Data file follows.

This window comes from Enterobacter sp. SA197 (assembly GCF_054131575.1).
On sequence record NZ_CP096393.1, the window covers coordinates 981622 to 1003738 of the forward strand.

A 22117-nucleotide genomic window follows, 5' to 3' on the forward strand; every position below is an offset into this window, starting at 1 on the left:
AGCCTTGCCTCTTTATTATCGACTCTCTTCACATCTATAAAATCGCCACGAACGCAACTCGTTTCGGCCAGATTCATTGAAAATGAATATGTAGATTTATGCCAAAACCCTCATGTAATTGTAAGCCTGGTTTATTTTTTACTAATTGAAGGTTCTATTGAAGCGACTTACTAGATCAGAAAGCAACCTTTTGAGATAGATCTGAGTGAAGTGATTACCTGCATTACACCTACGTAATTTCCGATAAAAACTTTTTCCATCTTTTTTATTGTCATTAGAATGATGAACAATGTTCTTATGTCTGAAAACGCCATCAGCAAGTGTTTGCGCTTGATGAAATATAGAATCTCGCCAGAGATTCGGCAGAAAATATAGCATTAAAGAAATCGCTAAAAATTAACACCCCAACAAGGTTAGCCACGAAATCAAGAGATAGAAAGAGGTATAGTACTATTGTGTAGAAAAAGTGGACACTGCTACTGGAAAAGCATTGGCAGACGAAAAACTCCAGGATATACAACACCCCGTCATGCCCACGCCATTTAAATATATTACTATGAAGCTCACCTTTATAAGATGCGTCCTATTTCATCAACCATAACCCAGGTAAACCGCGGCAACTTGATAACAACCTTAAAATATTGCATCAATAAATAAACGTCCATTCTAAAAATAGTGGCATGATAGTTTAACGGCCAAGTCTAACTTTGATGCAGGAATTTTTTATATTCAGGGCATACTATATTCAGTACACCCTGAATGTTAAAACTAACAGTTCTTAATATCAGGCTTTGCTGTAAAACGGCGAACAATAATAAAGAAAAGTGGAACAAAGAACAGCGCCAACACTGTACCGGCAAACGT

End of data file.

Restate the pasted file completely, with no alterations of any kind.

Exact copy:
This window comes from Enterobacter sp. SA197 (assembly GCF_054131575.1).
On sequence record NZ_CP096393.1, the window covers coordinates 981622 to 1003738 of the forward strand.

A 22117-nucleotide genomic window follows, 5' to 3' on the forward strand; every position below is an offset into this window, starting at 1 on the left:
AGCCTTGCCTCTTTATTATCGACTCTCTTCACATCTATAAAATCGCCACGAACGCAACTCGTTTCGGCCAGATTCATTGAAAATGAATATGTAGATTTATGCCAAAACCCTCATGTAATTGTAAGCCTGGTTTATTTTTTACTAATTGAAGGTTCTATTGAAGCGACTTACTAGATCAGAAAGCAACCTTTTGAGATAGATCTGAGTGAAGTGATTACCTGCATTACACCTACGTAATTTCCGATAAAAACTTTTTCCATCTTTTTTATTGTCATTAGAATGATGAACAATGTTCTTATGTCTGAAAACGCCATCAGCAAGTGTTTGCGCTTGATGAAATATAGAATCTCGCCAGAGATTCGGCAGAAAATATAGCATTAAAGAAATCGCTAAAAATTAACACCCCAACAAGGTTAGCCACGAAATCAAGAGATAGAAAGAGGTATAGTACTATTGTGTAGAAAAAGTGGACACTGCTACTGGAAAAGCATTGGCAGACGAAAAACTCCAGGATATACAACACCCCGTCATGCCCACGCCATTTAAATATATTACTATGAAGCTCACCTTTATAAGATGCGTCCTATTTCATCAACCATAACCCAGGTAAACCGCGGCAACTTGATAACAACCTTAAAATATTGCATCAATAAATAAACGTCCATTCTAAAAATAGTGGCATGATAGTTTAACGGCCAAGTCTAACTTTGATGCAGGAATTTTTTATATTCAGGGCATACTATATTCAGTACACCCTGAATGTTAAAACTAACAGTTCTTAATATCAGGCTTTGCTGTAAAACGGCGAACAATAATAAAGAAAAGTGGAACAAAGAACAGCGCCAACACTGTACCGGCAAACGT